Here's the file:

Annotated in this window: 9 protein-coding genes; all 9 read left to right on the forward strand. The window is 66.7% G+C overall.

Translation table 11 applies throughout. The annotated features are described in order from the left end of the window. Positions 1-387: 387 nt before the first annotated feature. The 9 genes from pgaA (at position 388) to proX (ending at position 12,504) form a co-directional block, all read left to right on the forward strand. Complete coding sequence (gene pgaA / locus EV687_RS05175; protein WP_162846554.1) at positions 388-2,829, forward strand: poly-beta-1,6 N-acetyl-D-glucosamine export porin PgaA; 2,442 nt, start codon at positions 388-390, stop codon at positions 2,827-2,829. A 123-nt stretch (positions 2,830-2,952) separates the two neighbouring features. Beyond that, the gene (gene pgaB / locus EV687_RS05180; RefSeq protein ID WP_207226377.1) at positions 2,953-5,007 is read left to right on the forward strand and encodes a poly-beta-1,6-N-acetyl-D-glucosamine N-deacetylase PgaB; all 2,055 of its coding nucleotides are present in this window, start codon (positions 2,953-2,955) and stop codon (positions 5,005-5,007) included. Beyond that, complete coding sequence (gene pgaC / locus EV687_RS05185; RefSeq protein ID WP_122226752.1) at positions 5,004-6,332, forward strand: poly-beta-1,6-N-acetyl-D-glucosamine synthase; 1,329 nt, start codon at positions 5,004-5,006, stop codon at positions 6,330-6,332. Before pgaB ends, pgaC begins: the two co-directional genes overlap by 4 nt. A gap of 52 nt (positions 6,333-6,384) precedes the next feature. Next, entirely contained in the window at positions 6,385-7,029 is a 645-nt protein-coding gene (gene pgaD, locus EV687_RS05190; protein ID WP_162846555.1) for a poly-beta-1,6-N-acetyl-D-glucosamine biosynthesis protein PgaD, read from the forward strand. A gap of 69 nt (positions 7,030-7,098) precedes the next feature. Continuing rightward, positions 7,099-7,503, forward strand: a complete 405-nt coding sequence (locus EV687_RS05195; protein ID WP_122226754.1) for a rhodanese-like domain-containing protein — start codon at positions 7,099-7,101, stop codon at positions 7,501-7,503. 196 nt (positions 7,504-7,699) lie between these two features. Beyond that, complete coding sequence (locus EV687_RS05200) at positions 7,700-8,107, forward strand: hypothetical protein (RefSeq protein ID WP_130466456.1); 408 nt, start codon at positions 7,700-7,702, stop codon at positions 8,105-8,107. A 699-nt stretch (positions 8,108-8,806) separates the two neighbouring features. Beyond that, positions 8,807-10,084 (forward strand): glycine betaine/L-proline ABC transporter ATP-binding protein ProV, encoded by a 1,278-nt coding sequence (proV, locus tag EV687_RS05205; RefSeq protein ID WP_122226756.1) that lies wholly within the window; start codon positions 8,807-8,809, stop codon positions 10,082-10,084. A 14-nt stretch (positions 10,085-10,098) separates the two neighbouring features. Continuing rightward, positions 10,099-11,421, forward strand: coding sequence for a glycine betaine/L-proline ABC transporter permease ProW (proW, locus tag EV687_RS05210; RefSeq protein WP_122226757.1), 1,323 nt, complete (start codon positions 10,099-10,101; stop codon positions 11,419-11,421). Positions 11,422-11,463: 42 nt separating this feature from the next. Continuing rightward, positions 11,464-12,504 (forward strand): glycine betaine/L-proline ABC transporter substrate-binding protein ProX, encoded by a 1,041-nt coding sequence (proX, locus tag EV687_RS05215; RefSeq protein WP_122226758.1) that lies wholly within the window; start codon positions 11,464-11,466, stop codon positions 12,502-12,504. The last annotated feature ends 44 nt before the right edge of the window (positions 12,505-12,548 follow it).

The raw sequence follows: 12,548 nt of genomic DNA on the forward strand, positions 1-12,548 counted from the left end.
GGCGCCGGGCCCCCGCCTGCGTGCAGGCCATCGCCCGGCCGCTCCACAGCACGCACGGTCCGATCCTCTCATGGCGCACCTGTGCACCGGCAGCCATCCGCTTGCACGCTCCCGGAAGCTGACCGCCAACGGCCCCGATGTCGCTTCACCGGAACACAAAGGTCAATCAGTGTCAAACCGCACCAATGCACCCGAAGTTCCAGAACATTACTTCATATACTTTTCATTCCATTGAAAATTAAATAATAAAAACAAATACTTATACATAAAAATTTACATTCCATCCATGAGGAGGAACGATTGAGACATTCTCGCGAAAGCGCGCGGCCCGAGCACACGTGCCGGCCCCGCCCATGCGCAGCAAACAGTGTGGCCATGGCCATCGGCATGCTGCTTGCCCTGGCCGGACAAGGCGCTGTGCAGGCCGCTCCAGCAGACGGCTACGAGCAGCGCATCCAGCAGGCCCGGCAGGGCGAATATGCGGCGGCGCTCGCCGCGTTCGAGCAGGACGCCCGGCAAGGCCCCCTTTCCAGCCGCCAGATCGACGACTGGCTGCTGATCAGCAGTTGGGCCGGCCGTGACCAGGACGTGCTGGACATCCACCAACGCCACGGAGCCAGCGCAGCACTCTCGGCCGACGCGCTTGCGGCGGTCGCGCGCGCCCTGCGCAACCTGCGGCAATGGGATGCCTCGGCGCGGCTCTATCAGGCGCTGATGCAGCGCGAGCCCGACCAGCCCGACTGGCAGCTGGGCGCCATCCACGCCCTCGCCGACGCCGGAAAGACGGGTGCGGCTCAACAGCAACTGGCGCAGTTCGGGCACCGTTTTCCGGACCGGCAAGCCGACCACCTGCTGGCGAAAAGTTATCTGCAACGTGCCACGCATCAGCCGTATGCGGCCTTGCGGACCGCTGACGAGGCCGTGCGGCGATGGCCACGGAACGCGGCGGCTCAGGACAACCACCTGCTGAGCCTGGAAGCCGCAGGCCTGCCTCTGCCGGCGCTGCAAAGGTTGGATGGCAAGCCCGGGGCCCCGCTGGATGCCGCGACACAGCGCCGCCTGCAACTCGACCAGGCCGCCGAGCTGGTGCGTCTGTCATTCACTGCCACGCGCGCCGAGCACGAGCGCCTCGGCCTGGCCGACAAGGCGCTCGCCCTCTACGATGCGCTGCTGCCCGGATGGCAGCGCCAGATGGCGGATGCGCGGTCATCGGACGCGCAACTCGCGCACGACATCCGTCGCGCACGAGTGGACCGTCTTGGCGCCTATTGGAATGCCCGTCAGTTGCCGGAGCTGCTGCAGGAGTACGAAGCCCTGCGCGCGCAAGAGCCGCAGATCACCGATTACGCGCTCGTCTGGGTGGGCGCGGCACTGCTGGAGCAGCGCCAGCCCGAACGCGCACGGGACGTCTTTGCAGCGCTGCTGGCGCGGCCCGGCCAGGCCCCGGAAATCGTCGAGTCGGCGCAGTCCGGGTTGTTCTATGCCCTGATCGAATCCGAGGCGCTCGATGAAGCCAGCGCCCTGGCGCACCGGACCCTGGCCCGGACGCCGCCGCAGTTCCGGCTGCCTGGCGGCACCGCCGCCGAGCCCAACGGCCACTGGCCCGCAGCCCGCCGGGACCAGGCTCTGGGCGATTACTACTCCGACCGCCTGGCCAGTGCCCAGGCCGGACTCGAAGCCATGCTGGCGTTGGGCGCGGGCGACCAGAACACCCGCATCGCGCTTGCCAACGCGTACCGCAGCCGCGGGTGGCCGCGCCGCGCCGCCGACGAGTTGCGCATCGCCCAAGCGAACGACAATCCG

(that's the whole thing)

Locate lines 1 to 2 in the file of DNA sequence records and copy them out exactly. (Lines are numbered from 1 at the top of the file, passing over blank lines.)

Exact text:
Annotated in this window: 9 protein-coding genes; all 9 read left to right on the forward strand. The window is 66.7% G+C overall.

Translation table 11 applies throughout. The annotated features are described in order from the left end of the window. Positions 1-387: 387 nt before the first annotated feature. The 9 genes from pgaA (at position 388) to proX (ending at position 12,504) form a co-directional block, all read left to right on the forward strand. Complete coding sequence (gene pgaA / locus EV687_RS05175; protein WP_162846554.1) at positions 388-2,829, forward strand: poly-beta-1,6 N-acetyl-D-glucosamine export porin PgaA; 2,442 nt, start codon at positions 388-390, stop codon at positions 2,827-2,829. A 123-nt stretch (positions 2,830-2,952) separates the two neighbouring features. Beyond that, the gene (gene pgaB / locus EV687_RS05180; RefSeq protein ID WP_207226377.1) at positions 2,953-5,007 is read left to right on the forward strand and encodes a poly-beta-1,6-N-acetyl-D-glucosamine N-deacetylase PgaB; all 2,055 of its coding nucleotides are present in this window, start codon (positions 2,953-2,955) and stop codon (positions 5,005-5,007) included. Beyond that, complete coding sequence (gene pgaC / locus EV687_RS05185; RefSeq protein ID WP_122226752.1) at positions 5,004-6,332, forward strand: poly-beta-1,6-N-acetyl-D-glucosamine synthase; 1,329 nt, start codon at positions 5,004-5,006, stop codon at positions 6,330-6,332. Before pgaB ends, pgaC begins: the two co-directional genes overlap by 4 nt. A gap of 52 nt (positions 6,333-6,384) precedes the next feature. Next, entirely contained in the window at positions 6,385-7,029 is a 645-nt protein-coding gene (gene pgaD, locus EV687_RS05190; protein ID WP_162846555.1) for a poly-beta-1,6-N-acetyl-D-glucosamine biosynthesis protein PgaD, read from the forward strand. A gap of 69 nt (positions 7,030-7,098) precedes the next feature. Continuing rightward, positions 7,099-7,503, forward strand: a complete 405-nt coding sequence (locus EV687_RS05195; protein ID WP_122226754.1) for a rhodanese-like domain-containing protein — start codon at positions 7,099-7,101, stop codon at positions 7,501-7,503. 196 nt (positions 7,504-7,699) lie between these two features. Beyond that, complete coding sequence (locus EV687_RS05200) at positions 7,700-8,107, forward strand: hypothetical protein (RefSeq protein ID WP_130466456.1); 408 nt, start codon at positions 7,700-7,702, stop codon at positions 8,105-8,107. A 699-nt stretch (positions 8,108-8,806) separates the two neighbouring features. Beyond that, positions 8,807-10,084 (forward strand): glycine betaine/L-proline ABC transporter ATP-binding protein ProV, encoded by a 1,278-nt coding sequence (proV, locus tag EV687_RS05205; RefSeq protein ID WP_122226756.1) that lies wholly within the window; start codon positions 8,807-8,809, stop codon positions 10,082-10,084. A 14-nt stretch (positions 10,085-10,098) separates the two neighbouring features. Continuing rightward, positions 10,099-11,421, forward strand: coding sequence for a glycine betaine/L-proline ABC transporter permease ProW (proW, locus tag EV687_RS05210; RefSeq protein WP_122226757.1), 1,323 nt, complete (start codon positions 10,099-10,101; stop codon positions 11,419-11,421). Positions 11,422-11,463: 42 nt separating this feature from the next. Continuing rightward, positions 11,464-12,504 (forward strand): glycine betaine/L-proline ABC transporter substrate-binding protein ProX, encoded by a 1,041-nt coding sequence (proX, locus tag EV687_RS05215; RefSeq protein WP_122226758.1) that lies wholly within the window; start codon positions 11,464-11,466, stop codon positions 12,502-12,504. The last annotated feature ends 44 nt before the right edge of the window (positions 12,505-12,548 follow it).